Yeah, elements like that make this show feel like an anomaly, much like The Mighty Ducks franchise is now. Because it seems like Disney and every other studio isn’t making movies like this or The Sandlot or The Little Giants…
Exactly! I love that the show taps back into that and even hits on some things that I was surprised by, like the parents being so obsessive about their kid’s future.
Eldon: One of the other things that I really appreciate is – I was raised by a single mother, and I love to see the representation of a strong single mother with her kid and realizing that a family is about love, no matter what it looks like. To me that was really special to see, and I love Lauren Graham.
Marguerite: She’s so great! She said when she read the script that she loved it. To have a partner like that for Emilio Estevez, I was really happy to see that if he’s going to come to television that he’s got a girl who’s at the top of her game ready to dance with him.
Matt: Yeah, and personally, having been through this experience as a kid and knowing how fraught being a kid on set can be, seeing Lauren and Emilio, now that we’re adults, and the care they have for the group, those are the things that I love.
Speaking of Emilio Estevez, were you surprised at the more serious approach and the tension that arose between the Ducks and Gordon Bombay? I think with a show like this, you expect a more chipper and celebratory reunion, and even though we get there eventually, there’s a surprising amount of drama that escalates between you guys.
Marguerite: It’s so great.
Matt: Gordon’s got a story! Just as how the Ducks have been pulled away from the team they used to be, Gordon has an arc. I’m glad that we could come back once again and play a role in showing him what was important. I thought that was true of the movies and how awesome it was they were able to bring that back as the spirit of the Ducks. That’s the name of the episode!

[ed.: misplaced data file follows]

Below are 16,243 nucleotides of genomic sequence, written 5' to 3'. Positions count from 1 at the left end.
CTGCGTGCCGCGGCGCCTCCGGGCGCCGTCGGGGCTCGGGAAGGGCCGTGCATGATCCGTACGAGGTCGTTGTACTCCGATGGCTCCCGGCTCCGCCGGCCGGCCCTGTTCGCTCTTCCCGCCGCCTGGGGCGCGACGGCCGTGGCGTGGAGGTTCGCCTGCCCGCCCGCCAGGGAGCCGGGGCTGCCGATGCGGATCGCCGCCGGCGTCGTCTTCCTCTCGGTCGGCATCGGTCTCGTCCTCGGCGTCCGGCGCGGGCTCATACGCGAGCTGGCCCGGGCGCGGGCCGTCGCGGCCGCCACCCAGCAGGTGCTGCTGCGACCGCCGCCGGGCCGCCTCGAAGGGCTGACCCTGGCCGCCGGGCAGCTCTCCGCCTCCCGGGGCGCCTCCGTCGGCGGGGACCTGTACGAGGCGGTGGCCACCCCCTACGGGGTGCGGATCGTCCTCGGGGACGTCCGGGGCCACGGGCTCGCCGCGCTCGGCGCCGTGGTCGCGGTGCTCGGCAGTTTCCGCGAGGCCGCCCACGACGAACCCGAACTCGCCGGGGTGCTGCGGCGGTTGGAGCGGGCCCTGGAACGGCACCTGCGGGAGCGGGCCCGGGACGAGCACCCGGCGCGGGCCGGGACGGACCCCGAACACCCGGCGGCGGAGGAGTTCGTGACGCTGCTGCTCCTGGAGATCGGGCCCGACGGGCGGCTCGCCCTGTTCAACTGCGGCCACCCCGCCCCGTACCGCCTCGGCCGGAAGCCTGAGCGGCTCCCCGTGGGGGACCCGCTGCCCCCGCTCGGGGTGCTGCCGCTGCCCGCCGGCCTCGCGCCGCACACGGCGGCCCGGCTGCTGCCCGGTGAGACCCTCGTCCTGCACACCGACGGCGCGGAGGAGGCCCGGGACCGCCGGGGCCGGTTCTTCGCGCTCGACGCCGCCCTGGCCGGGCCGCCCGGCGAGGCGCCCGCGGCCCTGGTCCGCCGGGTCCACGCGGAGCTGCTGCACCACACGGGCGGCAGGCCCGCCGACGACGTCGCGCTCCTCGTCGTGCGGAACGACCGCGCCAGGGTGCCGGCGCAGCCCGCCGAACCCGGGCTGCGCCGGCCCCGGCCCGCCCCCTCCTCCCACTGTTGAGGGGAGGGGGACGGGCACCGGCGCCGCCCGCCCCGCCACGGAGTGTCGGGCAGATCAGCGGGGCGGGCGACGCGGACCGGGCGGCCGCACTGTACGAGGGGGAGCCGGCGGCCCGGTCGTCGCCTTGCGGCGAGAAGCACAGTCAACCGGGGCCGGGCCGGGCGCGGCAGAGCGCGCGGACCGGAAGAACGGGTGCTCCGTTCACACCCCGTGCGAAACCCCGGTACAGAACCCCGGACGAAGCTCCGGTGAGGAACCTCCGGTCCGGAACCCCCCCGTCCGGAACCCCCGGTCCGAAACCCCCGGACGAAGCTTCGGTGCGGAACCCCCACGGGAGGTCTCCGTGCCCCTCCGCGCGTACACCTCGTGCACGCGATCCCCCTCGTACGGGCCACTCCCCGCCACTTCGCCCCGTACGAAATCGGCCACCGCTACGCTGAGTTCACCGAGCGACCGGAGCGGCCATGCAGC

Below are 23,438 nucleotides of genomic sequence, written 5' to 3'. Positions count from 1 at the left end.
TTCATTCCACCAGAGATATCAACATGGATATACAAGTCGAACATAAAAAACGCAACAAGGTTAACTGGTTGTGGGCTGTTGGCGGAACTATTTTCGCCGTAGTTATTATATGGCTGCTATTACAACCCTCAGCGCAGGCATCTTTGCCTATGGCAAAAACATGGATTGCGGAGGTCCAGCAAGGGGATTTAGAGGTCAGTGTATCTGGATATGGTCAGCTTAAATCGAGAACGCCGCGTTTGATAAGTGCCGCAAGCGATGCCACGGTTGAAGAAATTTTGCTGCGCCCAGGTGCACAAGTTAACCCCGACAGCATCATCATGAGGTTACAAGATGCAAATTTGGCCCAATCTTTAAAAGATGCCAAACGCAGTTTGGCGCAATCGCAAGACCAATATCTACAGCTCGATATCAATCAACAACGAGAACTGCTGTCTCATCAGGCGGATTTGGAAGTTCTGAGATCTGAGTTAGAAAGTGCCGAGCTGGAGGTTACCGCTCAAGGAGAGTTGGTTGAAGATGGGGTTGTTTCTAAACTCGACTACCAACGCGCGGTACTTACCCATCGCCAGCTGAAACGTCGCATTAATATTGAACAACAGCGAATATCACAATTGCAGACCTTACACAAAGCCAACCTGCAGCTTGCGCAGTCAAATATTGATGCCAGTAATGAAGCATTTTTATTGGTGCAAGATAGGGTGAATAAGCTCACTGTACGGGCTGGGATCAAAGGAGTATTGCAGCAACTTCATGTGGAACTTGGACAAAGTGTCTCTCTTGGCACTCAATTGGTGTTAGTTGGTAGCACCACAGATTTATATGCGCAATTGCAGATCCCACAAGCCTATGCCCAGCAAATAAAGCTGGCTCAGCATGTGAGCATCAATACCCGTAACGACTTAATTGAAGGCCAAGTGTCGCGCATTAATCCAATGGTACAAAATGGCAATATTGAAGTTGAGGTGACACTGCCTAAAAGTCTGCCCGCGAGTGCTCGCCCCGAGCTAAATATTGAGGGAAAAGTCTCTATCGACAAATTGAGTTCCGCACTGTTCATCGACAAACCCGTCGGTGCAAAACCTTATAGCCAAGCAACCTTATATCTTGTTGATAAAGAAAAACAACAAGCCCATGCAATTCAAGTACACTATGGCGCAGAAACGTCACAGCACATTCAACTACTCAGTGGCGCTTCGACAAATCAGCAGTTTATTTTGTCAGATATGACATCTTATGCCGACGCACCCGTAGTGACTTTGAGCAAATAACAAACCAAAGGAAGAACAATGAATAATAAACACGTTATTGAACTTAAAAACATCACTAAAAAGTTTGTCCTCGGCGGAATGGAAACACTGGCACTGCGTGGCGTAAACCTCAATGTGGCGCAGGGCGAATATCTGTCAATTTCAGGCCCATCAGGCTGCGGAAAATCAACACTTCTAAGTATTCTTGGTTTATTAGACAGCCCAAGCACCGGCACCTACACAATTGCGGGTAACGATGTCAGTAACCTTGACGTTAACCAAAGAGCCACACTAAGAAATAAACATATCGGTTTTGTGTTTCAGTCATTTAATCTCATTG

Vincent: I think it had to revisit some drama, and there has to be a bit of a story arc there. I think it made sense. It felt fitting. And I hope it played well. I haven’t seen it yet.
Justin: It took me a couple times reading the script to realize that us coming back to this world, in that episode, is actually the turning point for Gordon Bombay. It’s him realizing that he should really like hockey and go back into it. It’s pretty cool that Steve integrated us into being that catalyst that turns Bombay back into a Duck, basically.
Justin, while we’re talking about being a Duck, since I’m a nerd about these kind of details, I have to ask why Kenny Wu has an original Mighty Ducks jersey when your character didn’t enter the equation until D2.
Justin: [laughs] That was actually given to me during the Anaheim Mighty Ducks 25th anniversary silver week. So even though I never actually wore that jersey, and Kenny Wu never wore that jersey, now I have one.
Is there anyone you guys really missed in this reunion who you hope to maybe see at another gathering of the Ducks, possibly in a future episode in another season?
Justin: Yeah, seriously, everybody!
Vincent: As amazing as it was, there’s no dark cloud at all, but there was a little disappointment that it wasn’t just the entire gang back somehow. Maybe it could be one day, I don’t know.
Justin: I actually wondered how much the script change due to COVID, like who else would have been included.
Garette: I would have liked it if Julie “The Cat” was there.
I think we need some knucklepuck action with Kenan Thompson coming back too.
Vincent: Yeah, for sure.
Eldon, you’re the one who gets to mention Charlie Conway, but Joshua Jackson doesn’t appear in this episode. Do you know what the situation is between Bombay and Charlie? Were you given any insight into what’s going on there?
Eldon: Uhhhh…you know…I don’t…I have had a conversation with Steve Brill, but…
Eldon: I don’t, uh, I don’t know!
Marguerite: I mean, that made me blush. Secrets!
The Mighty Ducks: Game Changers is available to stream on Disney+, and “Spirit of the Ducks” is out today.